BLACK GLOVE" BY AUGUST STRINDBERG
December 6 to
16, 2017 - Gene Frankel Theatre, 24 Bond Street
Presented by August Strindberg Repertory Theatre in association
with Theater Resources Unlimited
Garcia as Tomte, Mary Tierney as Christmas Angel.
Photo by Jonathan Slaff.
people familiar with August Strindberg may be surprised to learn
that he wrote plays for children. The best example is "The
Black Glove," the fifth (and least performed) of his Chamber
Plays. Its place in history has been obscured by a historical
fluke: it premiered in 1911, after the close of Strindberg's Intimate
Theater, which it was written for. This kept it out of many anthologies.
August Strindberg Rep presented it at Gene Frankel Theatre in
the New York premiere of a verse translation by Anne-Charlotte
Hanes Harvey, directed by Robert Greer. The piece was recommended
for audiences age 8 and up and special family plans were offered.
In Strindberg's lyrical
fantasy, a lost black glove found in the entryway to a large apartment
building the day before Christmas Eve mystically passes through
the hands of many of its residents as it bestows a Christmas spirit.
The glove belongs to a young wife who has been mistreating her
servants and who is known as "too rich for her own good."
She has wrongly accused her maid of stealing the ring, but in
actuality it is lodged in the glove. Trouble is, there are only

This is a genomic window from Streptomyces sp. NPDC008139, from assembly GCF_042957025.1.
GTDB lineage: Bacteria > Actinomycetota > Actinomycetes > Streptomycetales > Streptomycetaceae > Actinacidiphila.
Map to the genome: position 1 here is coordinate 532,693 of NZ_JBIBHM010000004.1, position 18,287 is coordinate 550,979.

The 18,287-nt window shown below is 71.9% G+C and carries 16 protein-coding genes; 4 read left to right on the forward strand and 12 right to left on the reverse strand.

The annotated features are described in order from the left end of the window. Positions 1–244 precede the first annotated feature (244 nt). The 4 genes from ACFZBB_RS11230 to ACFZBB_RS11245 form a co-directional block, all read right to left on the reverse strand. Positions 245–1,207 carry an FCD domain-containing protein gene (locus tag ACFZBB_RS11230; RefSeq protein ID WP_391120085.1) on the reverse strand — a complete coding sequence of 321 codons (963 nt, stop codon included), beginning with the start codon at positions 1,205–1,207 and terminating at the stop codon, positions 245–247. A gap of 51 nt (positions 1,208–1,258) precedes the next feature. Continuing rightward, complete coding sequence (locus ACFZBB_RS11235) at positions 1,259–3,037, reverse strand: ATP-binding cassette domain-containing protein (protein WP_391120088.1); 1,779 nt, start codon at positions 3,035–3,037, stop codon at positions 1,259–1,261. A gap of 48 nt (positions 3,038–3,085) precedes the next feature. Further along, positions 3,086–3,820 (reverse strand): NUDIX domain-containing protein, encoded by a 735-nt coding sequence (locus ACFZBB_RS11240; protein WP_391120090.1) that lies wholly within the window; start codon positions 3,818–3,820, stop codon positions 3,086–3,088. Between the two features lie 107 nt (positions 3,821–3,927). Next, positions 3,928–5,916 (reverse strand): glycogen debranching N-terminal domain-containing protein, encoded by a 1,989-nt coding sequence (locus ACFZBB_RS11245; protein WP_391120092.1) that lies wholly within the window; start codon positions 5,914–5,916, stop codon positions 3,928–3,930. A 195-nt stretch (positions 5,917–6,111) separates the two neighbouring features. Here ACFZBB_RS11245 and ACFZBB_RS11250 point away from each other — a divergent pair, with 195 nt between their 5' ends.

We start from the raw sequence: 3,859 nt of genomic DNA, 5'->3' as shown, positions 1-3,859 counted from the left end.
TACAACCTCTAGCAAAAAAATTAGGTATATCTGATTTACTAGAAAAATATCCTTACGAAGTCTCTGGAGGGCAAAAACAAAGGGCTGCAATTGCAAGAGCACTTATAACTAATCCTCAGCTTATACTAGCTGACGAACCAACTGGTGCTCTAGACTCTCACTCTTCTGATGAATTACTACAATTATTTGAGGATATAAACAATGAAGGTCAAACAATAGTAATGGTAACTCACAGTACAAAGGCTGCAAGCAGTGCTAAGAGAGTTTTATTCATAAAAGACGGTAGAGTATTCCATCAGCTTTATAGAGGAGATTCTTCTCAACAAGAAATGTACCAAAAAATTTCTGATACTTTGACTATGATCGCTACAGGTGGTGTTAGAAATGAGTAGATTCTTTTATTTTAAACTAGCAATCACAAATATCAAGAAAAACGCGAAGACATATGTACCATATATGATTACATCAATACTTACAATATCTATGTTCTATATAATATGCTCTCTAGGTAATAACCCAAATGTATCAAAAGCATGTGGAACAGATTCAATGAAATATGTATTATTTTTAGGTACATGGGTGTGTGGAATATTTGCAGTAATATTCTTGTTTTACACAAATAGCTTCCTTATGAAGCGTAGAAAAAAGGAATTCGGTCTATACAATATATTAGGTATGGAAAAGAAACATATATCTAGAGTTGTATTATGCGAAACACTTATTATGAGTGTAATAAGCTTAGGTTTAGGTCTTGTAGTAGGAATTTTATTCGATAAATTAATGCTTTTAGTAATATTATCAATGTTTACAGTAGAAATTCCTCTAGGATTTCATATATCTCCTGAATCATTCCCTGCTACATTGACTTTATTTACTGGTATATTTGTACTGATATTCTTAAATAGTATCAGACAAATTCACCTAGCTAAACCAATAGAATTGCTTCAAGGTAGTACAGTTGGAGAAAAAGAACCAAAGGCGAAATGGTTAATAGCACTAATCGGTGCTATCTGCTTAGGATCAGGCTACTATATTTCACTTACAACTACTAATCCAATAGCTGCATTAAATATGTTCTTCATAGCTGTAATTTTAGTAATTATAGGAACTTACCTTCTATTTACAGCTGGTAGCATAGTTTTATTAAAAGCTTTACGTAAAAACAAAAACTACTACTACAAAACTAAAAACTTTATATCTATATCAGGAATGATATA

two characters who know this: a Tomte (a mythological elf from
Nordic folklore typically associated with the winter solstice
and Christmas season) and the Christmas Angel. The angel commands
the Tomte to take away the young wife's baby daughter in order
to teach the wife a lesson about "what it feels like to lose
something," promising to restore the baby as a Christmas
gift. In the course of the play, the wife learns humility and
discovers her lost father.
The play was acted
by a cast of six women, in the British Travesty tradition of the
late 1800s (in which Sarah Bernhardt played Hamlet, etc.), in
order to ensure that the play would be children-friendly. The
set was minimal because the primary visuals were projected graphics
by Donna Miskend, a children's book illustrator. The actors were
Amber Jean Crawford, Crystal Edn, Amy Fulgham, Pilar Garcia, Diane
Perell, Mary Tierney and Jo Vetter. Projection design was by Donna
Miskend. Costume design was by Janet Mervin. Lighting design was
by Gilbert Pearto. Sound design was by Giovanni Villari. Stage
Manager was Charles Casano.
wrote the playscript partly in verse (iambic unrhymed) mixed with
prose sequences. The translation by Anne-Charlotte Hanes Harvey
rendered his lyrical passages in English verse whenever practicable.
Strindberg often concludes a scene with rhymed couplets or four
rhymed lines and this is followed in the transltion. Ms. Harvey's
translation had only been produced once to-date: by The August
Strindberg Society of Los Angeles (TASSLA) at The Norwegian Seamen's
Church in San Pedro December 18-19, 2011.
production centers on the lost object of the title, which seems
to confer the season’s spirit on anyone who finds it. Its
original owner, however, has none of that warmth. A mean-spirited,
wealthy young mother, she thinks that her maid has stolen her
ring, which is actually inside the missing glove. A tomte, similar
to an elf, conspires with the Christmas Angel to teach the woman
a lesson. Points are scored, but this being a holiday entertainment,
she ends up more like Scrooge than like Miss Julie."
-- NY Times, Events for
Children in NYC This Week by Laurel Graeber
Strindberg’s 'The Black Glove' Is a Cheerfully Morose Antidote
to the Holiday Spirit" -- Village
Voice, Dan Calllahan